Ireland ranks 12th out of 100 countries for women in entrepreneurship, but just 41st for the number of women in top management.
That’s according to a new study conducted by German digital bank N26, which measures female opportunity and achievement around the world.
The study, which compiled comparable data for 100 countries from sources such as the World Bank, OECD, Unesco, and the United Nations, examined a number of key issues including the number of female leaders per country, the number of women working and studying in Stem fields, the gender wage gap, access to education, legislation surrounding women’s rights, and women’s access to paid maternity leave.
Ireland ranks highly in a number of areas examined, including on salary level and the gender wage gap, female access to education, women in entrepreneurship, and women working in Stem.
However, we perform poorly, especially when compared to our Western European neighbours, in areas such as female political leadership, total women in government and women in management, where we trail behind the UK, France, Spain, Switzerland, and The Netherlands.
According to the study, Norway offered the highest score across each category followed by Finland and Iceland in second and third place, respectively. Ireland ranks 34th overall.
Louisa Meehan, president of Network Ireland, said Ireland’s rankings regarding women in government and managerial positions speak to “a persistent culture” where women are less likely to move into positions of high power and influence in the state.
“This is something we need to actively work on,” she said. “It’s a fact that having gender equality at work, in government, and in the home, results in a more inclusive and productive society.
Ms Meehan said it comes as no surprise that Irish women “punch above their weight” when it comes to the international ranking of female entrepreneurs.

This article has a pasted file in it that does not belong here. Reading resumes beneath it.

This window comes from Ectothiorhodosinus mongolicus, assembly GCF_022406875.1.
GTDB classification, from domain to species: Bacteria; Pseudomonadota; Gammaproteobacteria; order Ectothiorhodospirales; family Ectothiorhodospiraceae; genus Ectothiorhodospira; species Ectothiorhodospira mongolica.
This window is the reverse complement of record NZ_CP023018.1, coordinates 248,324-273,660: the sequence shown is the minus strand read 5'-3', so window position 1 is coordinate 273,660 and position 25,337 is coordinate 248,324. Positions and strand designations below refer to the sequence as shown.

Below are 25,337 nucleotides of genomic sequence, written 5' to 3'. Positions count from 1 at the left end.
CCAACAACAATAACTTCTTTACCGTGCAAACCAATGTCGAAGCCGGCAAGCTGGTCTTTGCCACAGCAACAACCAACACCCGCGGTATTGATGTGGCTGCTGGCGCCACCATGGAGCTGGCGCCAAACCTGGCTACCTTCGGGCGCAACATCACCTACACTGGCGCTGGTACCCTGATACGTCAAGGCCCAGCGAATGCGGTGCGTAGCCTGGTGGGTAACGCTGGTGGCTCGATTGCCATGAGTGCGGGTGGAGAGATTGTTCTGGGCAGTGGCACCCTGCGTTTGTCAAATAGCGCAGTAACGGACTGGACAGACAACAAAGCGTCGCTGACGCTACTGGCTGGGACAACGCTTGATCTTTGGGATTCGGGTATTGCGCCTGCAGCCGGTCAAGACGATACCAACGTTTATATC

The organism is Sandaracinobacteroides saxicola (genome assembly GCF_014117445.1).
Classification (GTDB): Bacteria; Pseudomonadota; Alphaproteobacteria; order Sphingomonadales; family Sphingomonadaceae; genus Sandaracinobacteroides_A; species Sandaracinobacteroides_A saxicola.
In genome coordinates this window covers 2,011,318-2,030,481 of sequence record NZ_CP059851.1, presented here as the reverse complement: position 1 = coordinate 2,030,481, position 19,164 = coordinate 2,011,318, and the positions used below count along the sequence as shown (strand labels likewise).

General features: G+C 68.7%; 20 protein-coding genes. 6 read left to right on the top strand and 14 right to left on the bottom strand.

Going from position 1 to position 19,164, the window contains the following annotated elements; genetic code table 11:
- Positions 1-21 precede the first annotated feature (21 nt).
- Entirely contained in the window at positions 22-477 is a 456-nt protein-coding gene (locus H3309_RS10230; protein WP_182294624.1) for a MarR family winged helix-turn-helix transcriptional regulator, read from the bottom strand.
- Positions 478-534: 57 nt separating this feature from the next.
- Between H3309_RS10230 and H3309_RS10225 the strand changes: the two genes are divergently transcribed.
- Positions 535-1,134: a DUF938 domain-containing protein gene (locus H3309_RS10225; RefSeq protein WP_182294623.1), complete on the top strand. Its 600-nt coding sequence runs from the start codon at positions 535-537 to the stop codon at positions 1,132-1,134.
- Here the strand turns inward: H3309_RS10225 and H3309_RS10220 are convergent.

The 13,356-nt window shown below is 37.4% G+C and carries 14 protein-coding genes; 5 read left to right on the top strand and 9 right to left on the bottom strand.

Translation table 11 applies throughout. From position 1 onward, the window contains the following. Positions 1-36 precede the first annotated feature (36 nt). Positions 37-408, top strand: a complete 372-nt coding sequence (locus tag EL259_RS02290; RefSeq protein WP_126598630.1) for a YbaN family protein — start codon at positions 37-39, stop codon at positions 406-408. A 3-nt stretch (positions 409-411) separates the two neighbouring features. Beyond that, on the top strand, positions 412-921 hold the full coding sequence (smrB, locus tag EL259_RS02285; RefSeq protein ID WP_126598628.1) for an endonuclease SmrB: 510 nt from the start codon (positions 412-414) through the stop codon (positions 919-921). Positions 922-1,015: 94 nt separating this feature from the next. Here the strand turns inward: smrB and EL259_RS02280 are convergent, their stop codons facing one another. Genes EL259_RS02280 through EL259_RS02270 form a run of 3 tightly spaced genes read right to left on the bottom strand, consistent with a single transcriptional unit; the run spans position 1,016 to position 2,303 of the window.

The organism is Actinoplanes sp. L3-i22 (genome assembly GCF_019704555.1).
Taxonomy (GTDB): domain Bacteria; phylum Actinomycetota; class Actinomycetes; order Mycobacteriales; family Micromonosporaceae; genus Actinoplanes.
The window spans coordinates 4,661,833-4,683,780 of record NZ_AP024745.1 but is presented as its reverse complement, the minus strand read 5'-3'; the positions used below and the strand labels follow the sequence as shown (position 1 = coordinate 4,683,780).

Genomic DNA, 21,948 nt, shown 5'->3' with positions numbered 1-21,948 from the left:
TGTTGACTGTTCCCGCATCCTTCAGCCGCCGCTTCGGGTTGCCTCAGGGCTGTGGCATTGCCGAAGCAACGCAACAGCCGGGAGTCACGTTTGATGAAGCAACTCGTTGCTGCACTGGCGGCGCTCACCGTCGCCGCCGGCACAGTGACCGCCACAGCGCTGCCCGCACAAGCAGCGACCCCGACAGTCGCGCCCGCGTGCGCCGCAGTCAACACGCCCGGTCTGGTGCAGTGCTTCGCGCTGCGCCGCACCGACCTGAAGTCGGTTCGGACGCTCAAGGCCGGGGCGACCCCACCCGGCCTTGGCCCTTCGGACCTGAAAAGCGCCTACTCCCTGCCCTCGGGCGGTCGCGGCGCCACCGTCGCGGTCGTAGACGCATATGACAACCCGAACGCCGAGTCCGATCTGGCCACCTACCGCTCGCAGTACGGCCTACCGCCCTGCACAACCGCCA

“The creativity and determination of women I see working for themselves, particularly this year, always amazes me,” she said.
Emma Kerins, head of policy and public affairs, Chambers Ireland, said Ireland’s relatively high score in entrepreneurship and Stem reflects “the high quality of education in Ireland and the significant strides made by industry to reduce occupational segregation".
However, our poorer score on the leadership and management index “is a cause for concern", she said.
“The causes of such a gap are complex, but when we look at comparator countries like Norway, Finland and Iceland, we get a stronger sense of what might be at the root of poorer metrics," Ms Kerins said.
“Specifically, access to affordable childcare in Ireland, although improving, is still a significant challenge for working families. Further, the vast majority of caring responsibilities are still carried out by women.
“This imbalance seems to contribute to higher participation in part-time work, fewer opportunities to progress to senior management positions, and a lower labour participation rate generally.”
Ms Kerins is concerned that existing gaps will be exacerbated by Covid-19, as data suggests women are carrying more of the load when it comes to caring responsibilities and home duties.
A survey of nearly 1,500 women by the National Women’s Council of Ireland (NWCI) in May revealed that some 85% of women believed their caring responsibilities had increased since the onset of the Covid-19 pandemic.
“If this is not reversed, we might be looking at wider pay gaps and lower labour participation rates in the years ahead,” she warned.
“If we are to improve outcomes for women and significantly reduce the gap in leadership and management, we need to make a lot more progress in making quality childcare affordable and accessible to families.
“In addition to more state investment in affordable childcare, Chambers Ireland would support a shift to a more flexible workplace, as well as increased shared parental leave,” she concluded.